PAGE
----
I have spent the last few days trying to refine my schedule for NECC and have run into a problem. I teach math at my school and while I am very interested in going to presentations on topics that are applicable in all disciplines … I would like to also attend some sessions that deal specifically with technology integration in mathematics. I am having a very hard time locating sessions that deal with math at this conference – they seem to be missing (thus the title of this entry.)
He (or she) has found only two sessions at this national/international technology conference that explicitly apply to math.
- Technology and Mathematics: The Right Angle
- The Art of Math: Cleveland Museum of Art Math Resources
This got me to thinking — because in the early days of personal computers in the classroom, these almost unapproachable machines were seen as the exclusive purview of Math teachers.
So what happened? Why are we not spending as much time creating math applications for these almost exclusively mathematical devices? This is the question that has been popping up in my thoughts ever since. And it occurred to me this morning — because computers have changed. They are no longer seen as computing machines, but instead, they have become media machines. They are not about crunching numbers (though they’re stilled used for that). Our cultural view of computers today is about machines that help us find, enjoy, mix, and make media — information-rich experiences.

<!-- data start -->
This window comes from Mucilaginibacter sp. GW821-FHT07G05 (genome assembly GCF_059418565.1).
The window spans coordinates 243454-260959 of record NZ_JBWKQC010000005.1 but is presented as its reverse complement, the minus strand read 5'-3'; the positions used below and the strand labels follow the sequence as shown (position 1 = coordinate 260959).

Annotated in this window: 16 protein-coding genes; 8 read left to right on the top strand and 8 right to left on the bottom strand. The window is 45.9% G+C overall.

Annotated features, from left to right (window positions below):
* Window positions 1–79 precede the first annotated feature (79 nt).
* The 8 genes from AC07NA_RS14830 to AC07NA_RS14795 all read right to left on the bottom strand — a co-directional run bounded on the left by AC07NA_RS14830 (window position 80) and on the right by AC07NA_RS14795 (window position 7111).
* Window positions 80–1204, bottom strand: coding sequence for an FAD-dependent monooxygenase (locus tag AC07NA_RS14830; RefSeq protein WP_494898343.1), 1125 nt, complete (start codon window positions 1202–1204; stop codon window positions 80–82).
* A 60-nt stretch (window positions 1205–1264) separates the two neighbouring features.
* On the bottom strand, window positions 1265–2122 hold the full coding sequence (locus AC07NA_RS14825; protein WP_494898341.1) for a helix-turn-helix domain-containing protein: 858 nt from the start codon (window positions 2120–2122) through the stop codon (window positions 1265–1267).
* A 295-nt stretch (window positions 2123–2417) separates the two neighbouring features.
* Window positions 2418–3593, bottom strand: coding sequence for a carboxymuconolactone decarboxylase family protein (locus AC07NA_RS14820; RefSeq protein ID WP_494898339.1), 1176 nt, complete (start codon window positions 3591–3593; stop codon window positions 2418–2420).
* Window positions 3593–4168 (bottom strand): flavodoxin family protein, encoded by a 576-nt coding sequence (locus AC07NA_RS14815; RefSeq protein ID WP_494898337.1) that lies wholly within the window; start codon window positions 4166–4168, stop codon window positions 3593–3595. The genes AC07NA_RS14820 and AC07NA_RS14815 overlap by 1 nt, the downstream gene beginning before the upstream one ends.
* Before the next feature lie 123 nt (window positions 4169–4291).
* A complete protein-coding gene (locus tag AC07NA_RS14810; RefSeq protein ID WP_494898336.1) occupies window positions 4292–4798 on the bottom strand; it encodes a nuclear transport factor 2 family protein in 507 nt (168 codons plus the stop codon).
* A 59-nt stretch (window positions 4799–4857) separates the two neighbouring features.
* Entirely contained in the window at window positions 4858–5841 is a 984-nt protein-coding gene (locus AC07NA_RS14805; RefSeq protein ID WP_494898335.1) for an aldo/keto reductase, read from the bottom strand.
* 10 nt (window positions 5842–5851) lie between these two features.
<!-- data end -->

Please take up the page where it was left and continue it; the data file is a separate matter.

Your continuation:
But there are new possibilities for Math teachers — and once again, I wish I’d known about this nine months ago when we were submitting our NECC proposals. What’s got my head spinning (almost out of control right now) about Second Life is not so much the social and collaborative aspects as the technical workings that rest just beneath the surface, but well within our reach for study and play — scripting.
Here is a piece of code that will move an object on any of three axis. Apply any number of algorithms that change these numbers in desired ways, and the object can be programmed, using math, to train the object to behave like a car, or a hover craft, or an elevator, or a buzzing bee.
How much fun (not a bad word for learning) would it be to use algebra, trigonometry, calculus, whatever math you are teaching to make a virtual but working soccer-playing robot. Fun? Math? Could it happen? Sorry about that. I taught math for a year and I wasn’t very good at it.
But perhaps asking, “How might we use today’s computers to better teach math?” is actually the wrong question. If I might be forgiven for once again stepping way off the edge here, what if the question we should be asking is,
How might we change what math teachers teach to reflect today’s computers and how they have changed the nature of information?
What do you think?
Morgan Hsu, William. “Blur Milk Carton.” Williammmm’s Photostream. 18 Apr 2005. 18 May 2007 <http://flickr.com/photos/williamhsu/9839188/>.